They should realise that they are not in full control of their own safety but are dependent on others. Wearing a functional open-air, wind-optimised helmet is advised. Having said that, nowhere in the world do I see motorists so well behaved.
Third, pedestrians have their own protected pavements; what do cyclists here have? In this respect, I am surprised that product designer and avid cyclist Francis Chu wants to be independent of Government funding for his bike sharing project.
Such schemes should always be combined with sufficient and free parking lots. For example, I live near the Tiong Bahru MRT Station, and all I see are a few bikes locked to roadside fences. Partnership with the Government should be sought.
Holland has bike sharing/hiring programmes, although they are not big, as we have our own bikes, including bikes that can be folded to a size smaller than airline carry-on luggage, which one can take on to trains and buses.
So bicycle producers should promote and develop their business in Singapore.
Next, petty crime is unfortunately high in Holland. Every other year, on average, one of my bikes is stolen when locked, but unattended. Singapore sure has an advantage here.
Lastly, do not forget the millions of tourists. Independently exploring a country like Singapore is best done by bike. One then sees and experiences the most, gets as close to local residents as one wants, stops and goes whenever and wherever.
No other means of transport, including walking, can beat that. Singapore's other modes of transport, though, are well organised and mostly not that expensive. Still, the tourism board should act and promote cycling.
The writer has three bikes in Amsterdam and none in Singapore. This is a shorter version of his comment first posted at www.todayonline.com (from the comments of the previous article)
Friday, April 20, 2012
Wednesday, April 11, 2012
Tuesday, April 10, 2012
That's because legislation doesn’t require it yet. Heck we don't have a master plan for cycling yet.
Still, from two years ago, Irene Ng hasn’t forgotten about cycling and asks, perhaps too many questions but anyway would not have gotten details in this platform anyway. But we hear that the Ministry of Transport "is studying [the issue] very carefully" as "one of the plans in the Sustainable Singapore Blueprint".
Ms Irene Ng Phek Hoong (Tampines): "Sir, I am encouraged to hear that the Ministry is planning to build more infrastructure as part of its plans to promote environmentally friendly practices in Singapore. Can I ask the Minister whether there are any plans to work with the relevant agencies to make sure that beyond the infrastructure, cycling is also a viable and safe mode of transport? If we want to promote cycling as a green mode of transport, it not only requires infrastructure but it also requires shower rooms in offices, education and enforcement to ensure that cyclists ride safely."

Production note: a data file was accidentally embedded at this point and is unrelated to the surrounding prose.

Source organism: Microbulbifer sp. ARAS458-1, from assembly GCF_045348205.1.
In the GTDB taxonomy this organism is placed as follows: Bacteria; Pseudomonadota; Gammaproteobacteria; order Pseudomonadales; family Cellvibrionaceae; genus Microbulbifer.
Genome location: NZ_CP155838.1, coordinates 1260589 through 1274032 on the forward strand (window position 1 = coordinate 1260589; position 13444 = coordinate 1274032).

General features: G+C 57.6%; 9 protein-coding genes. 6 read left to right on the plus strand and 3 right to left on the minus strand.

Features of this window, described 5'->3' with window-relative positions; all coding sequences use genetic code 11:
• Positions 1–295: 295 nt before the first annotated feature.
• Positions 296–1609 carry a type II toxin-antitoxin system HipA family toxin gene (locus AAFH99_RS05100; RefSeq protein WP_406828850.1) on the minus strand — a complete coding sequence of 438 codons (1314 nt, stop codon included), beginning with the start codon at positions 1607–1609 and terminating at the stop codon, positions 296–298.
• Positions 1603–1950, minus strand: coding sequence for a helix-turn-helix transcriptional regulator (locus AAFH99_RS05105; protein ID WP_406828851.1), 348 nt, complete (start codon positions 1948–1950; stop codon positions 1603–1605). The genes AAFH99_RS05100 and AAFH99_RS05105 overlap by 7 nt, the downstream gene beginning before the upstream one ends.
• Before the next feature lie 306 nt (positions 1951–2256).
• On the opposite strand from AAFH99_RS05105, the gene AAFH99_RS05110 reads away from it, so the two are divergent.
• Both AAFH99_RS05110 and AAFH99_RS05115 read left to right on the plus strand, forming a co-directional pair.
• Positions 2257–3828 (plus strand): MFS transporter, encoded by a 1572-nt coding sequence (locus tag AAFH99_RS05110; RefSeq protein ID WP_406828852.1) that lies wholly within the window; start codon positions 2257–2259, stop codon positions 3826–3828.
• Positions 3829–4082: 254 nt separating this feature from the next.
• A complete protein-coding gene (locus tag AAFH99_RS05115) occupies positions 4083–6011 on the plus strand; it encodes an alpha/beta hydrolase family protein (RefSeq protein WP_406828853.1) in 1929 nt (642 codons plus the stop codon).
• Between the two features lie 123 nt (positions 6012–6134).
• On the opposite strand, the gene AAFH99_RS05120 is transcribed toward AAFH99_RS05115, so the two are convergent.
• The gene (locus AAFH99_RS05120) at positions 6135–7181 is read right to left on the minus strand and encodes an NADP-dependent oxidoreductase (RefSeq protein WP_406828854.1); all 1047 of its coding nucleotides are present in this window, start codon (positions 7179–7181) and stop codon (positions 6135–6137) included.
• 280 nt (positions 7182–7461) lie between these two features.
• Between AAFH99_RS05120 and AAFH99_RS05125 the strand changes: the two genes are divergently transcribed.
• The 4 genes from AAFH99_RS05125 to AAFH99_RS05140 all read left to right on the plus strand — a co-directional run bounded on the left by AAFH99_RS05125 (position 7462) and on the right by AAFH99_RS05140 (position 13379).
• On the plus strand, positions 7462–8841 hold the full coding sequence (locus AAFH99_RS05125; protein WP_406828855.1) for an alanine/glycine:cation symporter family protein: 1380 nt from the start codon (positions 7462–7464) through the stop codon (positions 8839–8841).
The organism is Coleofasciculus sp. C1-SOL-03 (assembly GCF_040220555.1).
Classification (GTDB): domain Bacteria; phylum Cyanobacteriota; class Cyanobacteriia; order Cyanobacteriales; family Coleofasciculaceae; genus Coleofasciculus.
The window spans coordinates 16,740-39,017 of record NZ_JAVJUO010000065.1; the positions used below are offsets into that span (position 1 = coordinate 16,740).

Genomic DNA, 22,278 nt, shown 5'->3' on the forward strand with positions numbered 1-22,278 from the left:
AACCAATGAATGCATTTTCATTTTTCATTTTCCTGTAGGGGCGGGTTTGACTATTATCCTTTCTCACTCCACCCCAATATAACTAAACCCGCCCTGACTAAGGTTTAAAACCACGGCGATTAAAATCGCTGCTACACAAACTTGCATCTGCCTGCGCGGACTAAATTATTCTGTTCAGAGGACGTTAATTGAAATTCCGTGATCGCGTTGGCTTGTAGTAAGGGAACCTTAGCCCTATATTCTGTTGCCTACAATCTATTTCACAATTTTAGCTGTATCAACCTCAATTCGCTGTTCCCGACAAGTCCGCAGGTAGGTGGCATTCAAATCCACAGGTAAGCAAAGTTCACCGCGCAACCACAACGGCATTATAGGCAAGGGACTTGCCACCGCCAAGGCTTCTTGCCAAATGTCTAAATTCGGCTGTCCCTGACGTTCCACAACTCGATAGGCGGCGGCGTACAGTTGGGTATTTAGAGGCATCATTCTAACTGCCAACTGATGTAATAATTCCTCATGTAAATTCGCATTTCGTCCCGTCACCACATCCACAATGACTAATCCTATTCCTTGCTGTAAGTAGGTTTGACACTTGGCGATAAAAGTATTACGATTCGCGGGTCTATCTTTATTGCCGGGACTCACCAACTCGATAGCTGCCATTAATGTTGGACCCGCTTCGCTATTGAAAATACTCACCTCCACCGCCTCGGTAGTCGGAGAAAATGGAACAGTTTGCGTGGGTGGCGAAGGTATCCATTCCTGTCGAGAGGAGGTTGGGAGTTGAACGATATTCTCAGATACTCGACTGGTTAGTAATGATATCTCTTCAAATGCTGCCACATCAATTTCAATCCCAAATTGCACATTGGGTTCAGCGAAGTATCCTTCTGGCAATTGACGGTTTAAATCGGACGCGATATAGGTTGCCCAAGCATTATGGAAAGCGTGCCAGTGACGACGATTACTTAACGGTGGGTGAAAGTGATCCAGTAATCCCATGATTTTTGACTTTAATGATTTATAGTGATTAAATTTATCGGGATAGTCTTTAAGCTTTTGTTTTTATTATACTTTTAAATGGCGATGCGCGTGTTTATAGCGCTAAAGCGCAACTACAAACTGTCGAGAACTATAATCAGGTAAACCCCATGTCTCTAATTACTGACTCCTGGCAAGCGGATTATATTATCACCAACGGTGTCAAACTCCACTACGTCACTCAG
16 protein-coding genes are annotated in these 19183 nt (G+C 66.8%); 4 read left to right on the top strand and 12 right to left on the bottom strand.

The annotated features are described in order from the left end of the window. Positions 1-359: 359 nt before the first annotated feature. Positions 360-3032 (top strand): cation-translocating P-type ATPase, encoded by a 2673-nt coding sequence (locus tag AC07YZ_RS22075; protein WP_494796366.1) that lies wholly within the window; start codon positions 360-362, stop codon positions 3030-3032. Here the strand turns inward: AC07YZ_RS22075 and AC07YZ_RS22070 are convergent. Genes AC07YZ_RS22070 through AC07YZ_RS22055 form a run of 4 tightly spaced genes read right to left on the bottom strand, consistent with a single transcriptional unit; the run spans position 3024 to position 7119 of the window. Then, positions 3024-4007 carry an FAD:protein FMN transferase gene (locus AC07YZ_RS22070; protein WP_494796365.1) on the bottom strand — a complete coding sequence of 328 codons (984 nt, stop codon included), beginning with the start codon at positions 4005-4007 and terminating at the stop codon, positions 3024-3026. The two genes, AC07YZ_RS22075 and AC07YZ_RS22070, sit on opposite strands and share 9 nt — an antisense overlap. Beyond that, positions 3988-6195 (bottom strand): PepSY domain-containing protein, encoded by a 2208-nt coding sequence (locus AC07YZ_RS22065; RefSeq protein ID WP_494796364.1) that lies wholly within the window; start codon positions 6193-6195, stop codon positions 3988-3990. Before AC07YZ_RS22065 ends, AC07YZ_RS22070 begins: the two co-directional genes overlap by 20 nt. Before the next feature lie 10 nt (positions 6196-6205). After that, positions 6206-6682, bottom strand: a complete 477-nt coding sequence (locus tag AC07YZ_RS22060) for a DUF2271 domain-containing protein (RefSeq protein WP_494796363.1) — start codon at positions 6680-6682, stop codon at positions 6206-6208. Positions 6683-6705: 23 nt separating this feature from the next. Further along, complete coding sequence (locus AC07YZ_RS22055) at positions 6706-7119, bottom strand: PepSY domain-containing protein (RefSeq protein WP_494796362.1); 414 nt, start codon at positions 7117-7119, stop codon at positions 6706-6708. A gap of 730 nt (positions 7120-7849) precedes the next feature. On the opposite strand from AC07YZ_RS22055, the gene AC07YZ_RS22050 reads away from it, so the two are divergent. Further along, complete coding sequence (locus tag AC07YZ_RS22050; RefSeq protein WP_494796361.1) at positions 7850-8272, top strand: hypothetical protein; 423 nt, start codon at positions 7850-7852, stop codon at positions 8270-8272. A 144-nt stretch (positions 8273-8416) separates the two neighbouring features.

Dr Yaacob Ibrahim: "Sir, as mentioned in my earlier reply, the Ministry of Transport (MOT), together with HDB, has a programme to build up the cycling infrastructure. I do not have the details of it, to the extent, as mentioned by the Member, of shower facilities in some of the buildings.
But, certainly, this is being tried out by MOT, together with the various local agencies, to ensure that if the infrastructure is built, the users are responsible and safety is ensured. As you know our roads are already crowded and if we were to build cycling paths within the main roads, there are concerns and issues which we should bear in mind.
But, as I said earlier, this is something which MOT is studying very carefully. This is one of the plans in the Sustainable Singapore Blueprint. So we have to test it out and pilot it. But, to a large extent, if you ask me personally, it is about personal behaviour on how we work together as a community, ie, when we use the roads, we use it in a responsible manner."
Read the entire transcript of 'Minister for the Environment and Water Resources Dr Yaacob Ibrahim's reply to Parliamentary question on the Singapore Sustainable Blueprint on 11 January 2010.'